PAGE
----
Known for its industry standard-setting products and features, Apple is not immune to often unintelligible products that make little sense to even its more ardent users. Here we look at some such products and services that have failed to impress, even annoyed users.
The cumbersome lighting port on the iPhone
From the lightning port to the lack of USB-C, Apple has chosen to keep its user base scrambling to find the correct cable to charge the iPhone and connect it to other devices.
The iPhone 15, to be released later this year, is expected to ship with a USB-C port. Thanks to regulations from the EU that require a single mobile charging port for mobile phones, tablets, and cameras. Reports suggest the company is working to integrate its Made for iPhone (MFi) certification with USB-C in the iPhone, potentially restricting charging, or data transfer speeds in the process.
This may seem like an insignificant detail but it could have a larger impact for users as they may have to purchase MFi-certified peripherals for their iPhones, including USB-C headphones and memory sticks.
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The move, however, is unsurprising as Apple has made its users jump through hoops to ensure compatibility. In 2020, when Apple removed the charging brick from the iPhone’s box, the charging cable shipped with new iPhones came with USB-C to lighting connection. However, users found themselves forced to purchase new charging bricks since the older 5W bricks came with a USB-A port.
So, unless they were already using the charging brings for the Mac or iPad which came with USB-C ports, there was one more brick they had to purchase.
In 2022, Apple began rolling out lossless audio for Apple Music users. The roll-out was aimed to provide an enhanced listening experience.
However, there was a catch. The company no longer provided wired headsets with the iPhone and lossless audio is not supported on Bluetooth devices. The only way to make use of the feature was to either purchase a USB-lightning to 3.5mm jack, use the inbuilt speakers or use an external digital-to-analog converter.
Unsurprisingly, headphones with the lighting cable cannot be used with the Mac or newer models of the iPad, as they do not have the lighting port. And even if users did spend the extra ₹2,000 on the EarPods with the lighting connector, the volume controls did not work with the newer iPhone models.
Apple positions a large part of its products in the premium category. Understandably then they come with a premium price tag. However, users may not expect some of the accessories for these products to be priced as high as the products themself.
We are talking about the ₹69,900 Apple Mac Pro Wheels Kit, which are basically “custom-designed stainless steel and rubber wheels” for the Mac Pro.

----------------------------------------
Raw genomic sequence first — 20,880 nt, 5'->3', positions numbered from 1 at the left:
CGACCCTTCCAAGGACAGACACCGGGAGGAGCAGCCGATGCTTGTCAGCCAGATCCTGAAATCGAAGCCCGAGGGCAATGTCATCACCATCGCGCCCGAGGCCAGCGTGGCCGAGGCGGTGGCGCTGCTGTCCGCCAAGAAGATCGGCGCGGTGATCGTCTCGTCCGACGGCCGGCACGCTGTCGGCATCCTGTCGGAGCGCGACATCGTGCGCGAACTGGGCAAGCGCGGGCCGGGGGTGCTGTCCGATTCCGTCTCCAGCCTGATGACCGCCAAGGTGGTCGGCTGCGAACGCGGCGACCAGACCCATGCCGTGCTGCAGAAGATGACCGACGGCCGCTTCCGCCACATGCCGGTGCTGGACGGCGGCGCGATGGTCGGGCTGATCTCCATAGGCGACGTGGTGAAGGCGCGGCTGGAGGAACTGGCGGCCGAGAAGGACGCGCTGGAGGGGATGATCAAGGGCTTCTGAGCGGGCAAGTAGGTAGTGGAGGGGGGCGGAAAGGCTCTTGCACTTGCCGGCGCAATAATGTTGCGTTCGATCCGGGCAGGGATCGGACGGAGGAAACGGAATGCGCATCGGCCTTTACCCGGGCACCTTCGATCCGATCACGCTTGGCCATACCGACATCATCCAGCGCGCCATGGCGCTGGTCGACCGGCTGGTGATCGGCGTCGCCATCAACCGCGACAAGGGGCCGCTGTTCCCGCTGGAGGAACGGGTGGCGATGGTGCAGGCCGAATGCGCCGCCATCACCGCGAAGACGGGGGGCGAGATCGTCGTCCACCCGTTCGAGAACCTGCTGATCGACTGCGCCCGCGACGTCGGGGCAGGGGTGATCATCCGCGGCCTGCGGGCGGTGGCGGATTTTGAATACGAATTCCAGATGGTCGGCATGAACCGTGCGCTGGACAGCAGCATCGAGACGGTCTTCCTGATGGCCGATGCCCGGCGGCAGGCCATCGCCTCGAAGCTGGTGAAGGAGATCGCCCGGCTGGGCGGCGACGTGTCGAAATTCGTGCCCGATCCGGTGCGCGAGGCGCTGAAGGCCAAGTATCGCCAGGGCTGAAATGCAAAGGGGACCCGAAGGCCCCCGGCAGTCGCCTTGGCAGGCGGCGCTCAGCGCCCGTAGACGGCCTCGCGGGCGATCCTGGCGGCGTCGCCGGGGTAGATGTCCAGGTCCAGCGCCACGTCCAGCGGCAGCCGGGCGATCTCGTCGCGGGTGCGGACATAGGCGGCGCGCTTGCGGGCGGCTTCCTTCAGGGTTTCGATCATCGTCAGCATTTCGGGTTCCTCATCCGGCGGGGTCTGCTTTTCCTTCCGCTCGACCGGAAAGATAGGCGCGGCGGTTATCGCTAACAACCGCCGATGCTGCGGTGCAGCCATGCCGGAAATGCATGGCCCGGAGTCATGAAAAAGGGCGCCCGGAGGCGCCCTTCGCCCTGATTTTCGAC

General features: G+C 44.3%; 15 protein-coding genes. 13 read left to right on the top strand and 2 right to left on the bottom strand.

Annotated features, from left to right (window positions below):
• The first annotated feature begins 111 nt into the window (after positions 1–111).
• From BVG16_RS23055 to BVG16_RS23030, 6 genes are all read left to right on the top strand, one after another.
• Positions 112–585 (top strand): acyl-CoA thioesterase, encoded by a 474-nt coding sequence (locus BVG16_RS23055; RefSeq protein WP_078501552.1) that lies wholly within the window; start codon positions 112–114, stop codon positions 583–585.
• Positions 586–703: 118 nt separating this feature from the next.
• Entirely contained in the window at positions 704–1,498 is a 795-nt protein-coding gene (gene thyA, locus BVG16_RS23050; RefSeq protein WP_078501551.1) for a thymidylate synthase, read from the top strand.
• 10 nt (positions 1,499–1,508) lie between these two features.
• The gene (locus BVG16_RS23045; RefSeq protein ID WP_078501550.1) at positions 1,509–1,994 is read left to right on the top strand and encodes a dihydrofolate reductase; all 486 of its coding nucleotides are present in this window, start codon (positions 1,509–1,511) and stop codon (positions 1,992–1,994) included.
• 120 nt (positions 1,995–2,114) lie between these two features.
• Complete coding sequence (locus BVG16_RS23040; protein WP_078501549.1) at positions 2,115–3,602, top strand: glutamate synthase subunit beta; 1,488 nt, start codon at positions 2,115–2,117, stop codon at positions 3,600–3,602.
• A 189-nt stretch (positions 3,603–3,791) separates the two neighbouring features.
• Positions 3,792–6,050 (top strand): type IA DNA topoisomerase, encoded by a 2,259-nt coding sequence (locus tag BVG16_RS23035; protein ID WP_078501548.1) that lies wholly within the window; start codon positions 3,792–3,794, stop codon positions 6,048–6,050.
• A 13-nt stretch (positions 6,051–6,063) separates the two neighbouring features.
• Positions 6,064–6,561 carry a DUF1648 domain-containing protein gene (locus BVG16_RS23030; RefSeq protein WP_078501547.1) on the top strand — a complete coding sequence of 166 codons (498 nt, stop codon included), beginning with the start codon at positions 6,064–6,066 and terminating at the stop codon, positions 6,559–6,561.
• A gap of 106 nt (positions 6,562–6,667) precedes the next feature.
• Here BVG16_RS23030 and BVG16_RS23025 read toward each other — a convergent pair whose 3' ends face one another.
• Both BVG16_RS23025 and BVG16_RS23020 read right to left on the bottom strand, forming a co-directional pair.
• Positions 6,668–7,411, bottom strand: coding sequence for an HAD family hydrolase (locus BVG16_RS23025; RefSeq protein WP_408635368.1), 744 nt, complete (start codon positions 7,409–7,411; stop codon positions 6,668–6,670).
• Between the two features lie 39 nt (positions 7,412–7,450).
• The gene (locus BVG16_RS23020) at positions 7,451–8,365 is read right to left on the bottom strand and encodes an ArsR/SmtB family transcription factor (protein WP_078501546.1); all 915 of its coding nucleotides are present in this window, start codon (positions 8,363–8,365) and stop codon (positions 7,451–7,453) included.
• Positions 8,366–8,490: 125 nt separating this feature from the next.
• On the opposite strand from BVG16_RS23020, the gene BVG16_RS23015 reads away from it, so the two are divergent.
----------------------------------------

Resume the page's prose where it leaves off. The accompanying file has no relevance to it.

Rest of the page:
Similarly, the pricing of a polishing cloth at ₹1,900 may seem brazen to users, but Apple did it, nonetheless. And if users feel it ends there, think again, because Apple sells the stand for the Pro Display XDR for a whooping ₹95,000.
Fumbling across formats
If users have ever tried using a memory stick with the M1 MacBook Air to transfer files on a Windows laptop, they might be in for a surprise. The pen drive does not show up on Windows.
That’s because the M1 Mac uses a format called Apple File System, a proprietary file system developed and deployed by Apple Inc. for macOS Sierra and later, which Windows devices are unable to read.
So, to use a pen drive first used with the Mac, users are required to create a partition on the pen drive using the MS-DOS (FAT32) format, which can then be read by Windows and smart TVs to transfer and view files. Personally, We would rather use a pen drive first on a Windows device and then on a MacBook to avoid falling into this trap.
The intruding notch
Despite being relegated to the memories in most Android devices, Apple chose to stick with the notch up until the iPhone 13. Even with the change in the iPhone 14, the bathtub notch gave way to the “Dynamic Island”, which is a pill-shaped notch, at best.
The “island” intrudes into the content on the screen making it hard to ignore. We believe the notification and other features offered by the notch could have simply existed as another notification appearing as a drop-down from the top of the screen.
The promised compatibility for third-party apps is also slowly making its way to the users, as developers try to figure out how they want to make use of the “Dynamic Island”.
It is not all bad though, the Apple ecosystem is one remarkable way to ensure connectivity and compatibility within Apple devices. Apart from the occasional hiccups, the ecosystem works beautifully if users are willing to pay the premium. We would, however, like for Apple devices to be more integrated and easier to use with devices from other manufacturers, even though it may be a distant dream.
With Apple moving towards improving compatibility in messages and bringing the USB-C port to the iPhone 15, we hope to see more such updates that will make living with Apple devices and services easier.